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The Wolfe Farm was directly opposite the Prince’s Bay Lighthouse, constructed in 1826 and pictured here in 1885. 

New York State Buys the Wolfe Farm

Back to the Quarantine War…

By 1849, infectious diseases from the Quarantine on Staten Island were epidemic among residents of the surrounding area. A Study Committee recommended that the Quarantine be removed to Sandy Hook, but no action was taken. The tipping point came in 1856, when 11 people on Staten Island died of yellow fever. A more remote location had to be found.

On May 1, 1857, the Quarantine Commissioners purchased 50 acres of the Wolfe Farm for $23,000 and vested the property in the people of the State of New York. Wolfe and his family moved out of the mansion and returned to their city residence (the mansion was going to serve as the residence of the quarantine’s physician). Wolfe put his former steward, Martin Morrison, in charge of the property until it could be fully conveyed to the state.

The Wolfe Farm Burns Down

On the morning of May 6, 1857, the Quarantine Commissioners issued an advertisement for the proposal of bids to erect several buildings for housing sick immigrants on the site. The ad enraged the local fisherman and oystermen, who feared that such a facility would contaminate the freshwater pond that they used to wash off their oysters. That evening, just around midnight, about 30 such men burned down one farm building after another in protest of the new quarantine.

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This 1874 map of Richmond County (Staten Island) shows the Wolfe farm at left, most of which by that time was owned by New York State. Today’s Wolfe’s Pond is also visible.

They men started with the large mansion, which was occupied by Samuel Fitzpatrick (a family waiter), a young boy named James Murray, and a black girl named Mary Atkinson (possibly a slave; it has been reported that Joel and Udolpho had slaves). According to The New York Tribune, all three were sleeping in the house when the fire started. Fortunately, Mary heard the commotion and alerted the young men, allowing all three to escape by jumping from a second-story rear window.

The mob then proceeded to the two-story farmhouse, which was occupied by Martin Morrison, his wife and two children, a civil engineer, and a young boy hired to pack up the Wolfe’s furniture. Awakened by a flickering light from the flames, Mrs. Morrison alerted her husband to the fire. As the men set fire to the farmhouse, Martin shouted to his children and other occupants to make their escape as the flames closed in on them.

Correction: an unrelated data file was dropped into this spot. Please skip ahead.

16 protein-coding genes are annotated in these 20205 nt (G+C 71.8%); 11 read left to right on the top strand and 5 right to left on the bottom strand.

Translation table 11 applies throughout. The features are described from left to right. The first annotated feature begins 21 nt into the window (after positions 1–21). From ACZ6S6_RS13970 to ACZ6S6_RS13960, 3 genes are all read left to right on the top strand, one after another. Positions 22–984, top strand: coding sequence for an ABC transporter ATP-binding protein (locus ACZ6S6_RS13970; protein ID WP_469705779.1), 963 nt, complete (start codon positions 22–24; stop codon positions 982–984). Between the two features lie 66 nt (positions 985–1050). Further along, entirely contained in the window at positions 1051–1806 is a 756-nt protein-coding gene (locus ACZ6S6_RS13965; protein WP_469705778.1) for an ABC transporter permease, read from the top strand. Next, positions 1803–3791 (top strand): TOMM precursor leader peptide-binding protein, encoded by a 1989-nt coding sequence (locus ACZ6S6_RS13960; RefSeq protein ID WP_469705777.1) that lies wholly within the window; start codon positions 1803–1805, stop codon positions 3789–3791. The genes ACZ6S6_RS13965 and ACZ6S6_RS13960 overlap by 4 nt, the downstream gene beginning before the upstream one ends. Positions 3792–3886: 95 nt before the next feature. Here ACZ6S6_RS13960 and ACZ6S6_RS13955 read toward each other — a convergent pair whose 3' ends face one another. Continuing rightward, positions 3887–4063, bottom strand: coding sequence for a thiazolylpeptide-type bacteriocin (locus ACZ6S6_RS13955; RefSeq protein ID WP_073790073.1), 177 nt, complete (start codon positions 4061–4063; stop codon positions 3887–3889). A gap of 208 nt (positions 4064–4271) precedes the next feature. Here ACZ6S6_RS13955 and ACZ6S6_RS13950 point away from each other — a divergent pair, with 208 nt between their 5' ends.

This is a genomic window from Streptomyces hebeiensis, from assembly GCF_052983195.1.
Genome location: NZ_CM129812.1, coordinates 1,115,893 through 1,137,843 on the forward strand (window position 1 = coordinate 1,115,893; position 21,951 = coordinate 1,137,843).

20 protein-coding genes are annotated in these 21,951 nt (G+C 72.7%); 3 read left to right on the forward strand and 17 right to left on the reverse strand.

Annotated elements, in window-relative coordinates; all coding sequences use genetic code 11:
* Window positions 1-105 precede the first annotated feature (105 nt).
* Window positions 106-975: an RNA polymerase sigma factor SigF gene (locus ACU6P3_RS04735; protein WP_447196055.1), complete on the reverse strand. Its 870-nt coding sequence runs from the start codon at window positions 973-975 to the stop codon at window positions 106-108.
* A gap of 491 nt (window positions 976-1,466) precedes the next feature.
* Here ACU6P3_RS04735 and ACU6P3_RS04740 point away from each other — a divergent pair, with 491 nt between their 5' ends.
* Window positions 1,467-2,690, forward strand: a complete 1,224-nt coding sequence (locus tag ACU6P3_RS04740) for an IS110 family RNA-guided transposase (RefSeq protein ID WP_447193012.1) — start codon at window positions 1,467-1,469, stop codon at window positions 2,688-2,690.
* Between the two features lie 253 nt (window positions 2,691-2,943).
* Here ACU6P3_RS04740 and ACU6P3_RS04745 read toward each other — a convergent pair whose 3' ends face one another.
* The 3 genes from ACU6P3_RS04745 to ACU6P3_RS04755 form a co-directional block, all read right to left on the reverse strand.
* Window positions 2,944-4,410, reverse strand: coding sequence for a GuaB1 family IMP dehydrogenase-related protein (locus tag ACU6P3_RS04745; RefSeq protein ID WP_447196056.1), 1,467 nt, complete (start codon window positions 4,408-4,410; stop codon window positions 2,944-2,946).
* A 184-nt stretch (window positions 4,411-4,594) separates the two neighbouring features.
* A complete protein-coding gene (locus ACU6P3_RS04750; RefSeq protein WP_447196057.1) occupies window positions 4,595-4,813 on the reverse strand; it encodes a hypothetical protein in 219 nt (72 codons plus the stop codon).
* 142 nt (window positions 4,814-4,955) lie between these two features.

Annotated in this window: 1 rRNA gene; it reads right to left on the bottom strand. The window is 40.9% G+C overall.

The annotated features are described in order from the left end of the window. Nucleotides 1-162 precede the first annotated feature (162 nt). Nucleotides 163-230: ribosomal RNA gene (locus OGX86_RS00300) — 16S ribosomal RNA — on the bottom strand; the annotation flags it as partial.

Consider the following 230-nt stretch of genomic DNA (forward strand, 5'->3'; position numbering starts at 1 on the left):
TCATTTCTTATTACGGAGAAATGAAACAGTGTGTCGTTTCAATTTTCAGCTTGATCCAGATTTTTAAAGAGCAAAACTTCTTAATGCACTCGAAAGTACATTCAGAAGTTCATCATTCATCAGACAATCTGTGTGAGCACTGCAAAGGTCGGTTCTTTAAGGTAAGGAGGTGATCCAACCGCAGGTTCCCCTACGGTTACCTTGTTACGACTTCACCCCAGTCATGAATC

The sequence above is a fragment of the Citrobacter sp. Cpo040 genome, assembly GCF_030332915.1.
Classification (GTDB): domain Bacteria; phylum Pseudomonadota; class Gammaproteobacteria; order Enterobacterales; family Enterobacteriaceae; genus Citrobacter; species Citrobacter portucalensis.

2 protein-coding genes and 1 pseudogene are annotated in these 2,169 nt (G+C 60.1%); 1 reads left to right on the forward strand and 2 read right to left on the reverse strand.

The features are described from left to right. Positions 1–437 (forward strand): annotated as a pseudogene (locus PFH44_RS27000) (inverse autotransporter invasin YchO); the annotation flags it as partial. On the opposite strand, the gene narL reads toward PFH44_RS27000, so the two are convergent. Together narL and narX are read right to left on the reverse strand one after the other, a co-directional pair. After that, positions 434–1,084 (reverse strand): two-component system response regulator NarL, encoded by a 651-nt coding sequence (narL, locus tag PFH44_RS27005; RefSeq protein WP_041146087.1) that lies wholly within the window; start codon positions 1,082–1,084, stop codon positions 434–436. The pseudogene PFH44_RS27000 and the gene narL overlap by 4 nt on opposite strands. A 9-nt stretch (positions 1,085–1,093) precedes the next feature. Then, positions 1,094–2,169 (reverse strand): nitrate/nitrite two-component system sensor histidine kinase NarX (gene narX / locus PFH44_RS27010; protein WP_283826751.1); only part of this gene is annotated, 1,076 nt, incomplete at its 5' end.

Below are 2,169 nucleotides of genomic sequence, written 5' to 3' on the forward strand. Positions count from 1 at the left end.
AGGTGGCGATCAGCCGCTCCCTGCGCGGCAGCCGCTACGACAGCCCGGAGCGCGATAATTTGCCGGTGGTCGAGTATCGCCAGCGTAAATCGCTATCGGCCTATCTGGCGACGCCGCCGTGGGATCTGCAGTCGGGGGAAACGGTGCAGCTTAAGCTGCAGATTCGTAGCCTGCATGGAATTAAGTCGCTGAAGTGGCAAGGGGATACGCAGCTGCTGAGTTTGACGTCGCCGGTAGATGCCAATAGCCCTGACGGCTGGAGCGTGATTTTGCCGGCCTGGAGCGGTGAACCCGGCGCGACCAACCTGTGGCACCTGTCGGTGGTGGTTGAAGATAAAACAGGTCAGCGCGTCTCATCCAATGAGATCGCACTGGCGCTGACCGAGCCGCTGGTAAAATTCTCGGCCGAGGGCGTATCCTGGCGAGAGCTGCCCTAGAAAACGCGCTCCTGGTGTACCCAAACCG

Within a few feet of the farmhouse was a large, nearly new cow barn filled with hay, straw, farming equipment, and two cows. One of the cows escaped but was severely burned and had to be killed; the other cow was consumed by the flames. A stable housing Joel Wolfe’s two horses — one a valuable brown mare — was also set on fire. According to news reports, both horses were led out of the stables safely by Mr. Fitzpatrick.

As the New York Herald reported on May 8, all the arsonists escaped:

At a distance, and within the confines of a wooded space, [the victims] saw the forms of men, gazing upon the spectacle with apparent delight. They laughed mockingly at the condition of the poor people, and then, like evil spirits as they were, disappeared in the darkness of night.

In June, the Quarantine Commission constructed two new hospitals, a wash house, and a small cook-house on about three acres of the former Wolfe Farm, all surrounded by a 10-foot-tall fence. The buildings were all constructed of wood on brick foundations. All of these buildings were set on fire less than a year later on April 26, 1858. No effort was made to rebuild or bring the incendiaries to justice.

Following this second fire, the quarantine station was relocated to Tompkinsville (and later, after mobs burned down those facilities, to Hoffman and Swinburne Islands). The state established a burial ground on the old Wolfe farm site — near today’s Holten Avenue — which it used for the burial of yellow fever victims through 1890. (Apparently, the cemetery was so close to the water that coffins sometimes washed out onto the beach.)